Antibodies: Evolution in action II

Obviously, my first post on Antibodies: Evolution in action isnt the whole story, cause otherwise we would only have... like... eight different antibodies...


Thats obviously not the case.

Weve got lots and lots and lots of antibodies that recognize lots and lots and lots of different things!

Kevin has a post up at We Beasties on some of the initial stages of antibody development, V-(D)-J recombination!

Quick summary (GO READ HIS POST DONT READ JUST READ MY TWO SENTENCE SUMMARY!): A basic 'antibody' is composed of two heavy chains (blue) and two light chains (red) to make that 'Y' shape you think of when you think 'antibody'.
How those heavy chains and how those light chains are made requires the DNA of B-cells to be cut and pasted back together again. Im not going over that in much detail because Kevin did. But I will focus on one of Kevins figures.



There are lots of green squares and red squares and purple squares! WAT IZ DAT???

Why, its Evilutionists old friend, Gene Duplication!

There are a whole bunch of different 'V' portions of the heavy chain, a bunch of different 'D's and a bunch of different 'Js'. But the heavy chain of an antibody is only composed of one V and one D and one J! So you get lots of variations from all the combinations of V-(D)-J you can make! AND you have two of those V-D-J clusters-- One on the chromosome you got from Mom, and one on the chromosome you got from Dad, so theres even more diversity there!

The same happens with the 'V's and 'J's of the light chains, except you actually have two light chain loci in your chromosome to the heavy chains one, which means four different sets when you consider the chromosome you got from Mom + Dad.

If there was no way to 'add new information to the genome', as Creationists say, then you would really only have one antibody. But thanks to the new information added by gene duplication, you not only have antibodies with different butts (that would only get us up to eight antibodies), also thanks to gene duplication you have a GAZZILLION different antibodies because all those duplications can combine in different ways to make different antibodies!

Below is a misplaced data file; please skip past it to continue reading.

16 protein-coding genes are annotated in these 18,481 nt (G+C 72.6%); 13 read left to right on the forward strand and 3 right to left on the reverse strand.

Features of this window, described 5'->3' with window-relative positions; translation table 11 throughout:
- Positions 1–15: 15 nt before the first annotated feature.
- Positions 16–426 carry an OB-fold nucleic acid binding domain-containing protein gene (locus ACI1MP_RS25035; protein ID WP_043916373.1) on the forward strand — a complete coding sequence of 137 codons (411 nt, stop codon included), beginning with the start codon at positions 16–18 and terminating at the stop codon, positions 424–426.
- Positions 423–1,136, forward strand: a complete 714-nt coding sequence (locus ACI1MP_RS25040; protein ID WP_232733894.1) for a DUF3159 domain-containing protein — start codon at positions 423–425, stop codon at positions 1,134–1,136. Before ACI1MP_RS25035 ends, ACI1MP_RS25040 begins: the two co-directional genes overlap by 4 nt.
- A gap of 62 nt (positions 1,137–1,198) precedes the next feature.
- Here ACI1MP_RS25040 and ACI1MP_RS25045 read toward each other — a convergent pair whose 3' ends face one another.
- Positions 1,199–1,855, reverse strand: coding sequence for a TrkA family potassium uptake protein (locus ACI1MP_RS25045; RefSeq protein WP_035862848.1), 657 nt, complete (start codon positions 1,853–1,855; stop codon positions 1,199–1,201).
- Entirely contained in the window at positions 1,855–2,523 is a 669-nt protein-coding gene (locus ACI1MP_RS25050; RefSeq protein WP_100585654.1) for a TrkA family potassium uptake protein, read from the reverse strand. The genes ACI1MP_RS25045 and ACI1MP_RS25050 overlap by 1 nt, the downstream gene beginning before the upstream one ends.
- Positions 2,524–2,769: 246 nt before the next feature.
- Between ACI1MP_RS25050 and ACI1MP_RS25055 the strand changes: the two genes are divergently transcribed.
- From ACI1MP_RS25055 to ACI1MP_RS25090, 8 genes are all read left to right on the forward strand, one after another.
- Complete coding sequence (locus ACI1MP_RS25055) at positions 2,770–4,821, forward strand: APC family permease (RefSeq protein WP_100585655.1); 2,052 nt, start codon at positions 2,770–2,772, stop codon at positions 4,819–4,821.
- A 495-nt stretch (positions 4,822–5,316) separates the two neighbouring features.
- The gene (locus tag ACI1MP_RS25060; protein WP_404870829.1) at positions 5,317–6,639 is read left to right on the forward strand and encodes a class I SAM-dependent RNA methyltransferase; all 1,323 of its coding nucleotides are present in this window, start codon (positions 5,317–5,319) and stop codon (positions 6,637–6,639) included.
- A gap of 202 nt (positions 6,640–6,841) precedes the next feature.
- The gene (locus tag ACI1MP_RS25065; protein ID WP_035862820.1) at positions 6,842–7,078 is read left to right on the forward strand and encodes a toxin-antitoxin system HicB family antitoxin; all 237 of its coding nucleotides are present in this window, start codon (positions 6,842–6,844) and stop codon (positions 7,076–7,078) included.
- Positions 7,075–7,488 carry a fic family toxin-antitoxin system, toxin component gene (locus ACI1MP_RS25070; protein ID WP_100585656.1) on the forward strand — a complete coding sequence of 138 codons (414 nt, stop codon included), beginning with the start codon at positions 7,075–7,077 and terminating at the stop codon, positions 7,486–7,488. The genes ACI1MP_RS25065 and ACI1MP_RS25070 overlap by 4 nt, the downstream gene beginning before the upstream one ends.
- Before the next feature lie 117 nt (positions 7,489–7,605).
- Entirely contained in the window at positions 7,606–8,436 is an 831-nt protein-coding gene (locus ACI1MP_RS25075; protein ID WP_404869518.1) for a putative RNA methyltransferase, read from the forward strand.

See? Immunology doesnt have to be that scary! If you 'get' evilution, you 'get' more immunology than you might think!

More like this

That does it. The final disproof of Intelligent Design. For that matter, the final proof of Idiot Design: self-modifying code.

What this means is that on the elegant sophistication scale, animals are the biological peers of the PDP-8.

By D. C. Sessions (not verified) on 10 Aug 2011 #permalink

Damn. I'd hoped to avoid learning something today.

@4: Don't you love hyperbole?

Even granting the most ambitious claims, "nearly any" is "nearly any double-strand RNA virus." I can think of one or two exceptions.

By D. C. Sessions (not verified) on 11 Aug 2011 #permalink

Nasty science makes baby jesus cry!


Hyperbole? This drug has incredible potential. Being suspicious of a new magic bullet therapy will usually be the winning bet, but every once in a while something truly wonderful comes around. This may be one of those times you take your hat off, congratulate the inventors, and keep your fingers crossed. If in ten years this product revolutionizes human health you are going to wish you were more open to the possibility.

By Kevin Crawford (not verified) on 11 Aug 2011 #permalink

Hyperbole? This drug has incredible potential.

And indeed it may. But the press release "nearly any" claim is hyperbolic even if every actual result in the paper proves to be conservative.

Just to pick one, for instance, HIV is not a double-strand RNA virus. As Abbie might have point out if someone hadn't beat her to it.

By D. C. Sessions (not verified) on 11 Aug 2011 #permalink

D.C. Sessions,
I haven't gotten all the way through the paper yet, but they seem to be claiming effectiveness against so many viruses because, regardless of the structure of their genome, many viruses go through a dsRNA stage. The HIV protein TAT seems to be responsible for screwing with our dsRNA-detection system in order to protect HIV replication. So it seems HIV does have a dsRNA part to it's life cycle. Though I think there may be SOMEONE around here who knows a hell of a lot better.

Having said that, if I were you, and this turns out to be fairly damn wonderful in human clinical use 10 years from now, I would in no way feel silly for initial skepticism of a press release. In fact, I'm mostly in your corner with this, it seems to good to be true right now. I do hope it really is that good, but there may be all sorts of technical problems with actually implementing this, though the mouse studies they've done do make it more hopeful. Still this is one paper, from one lab.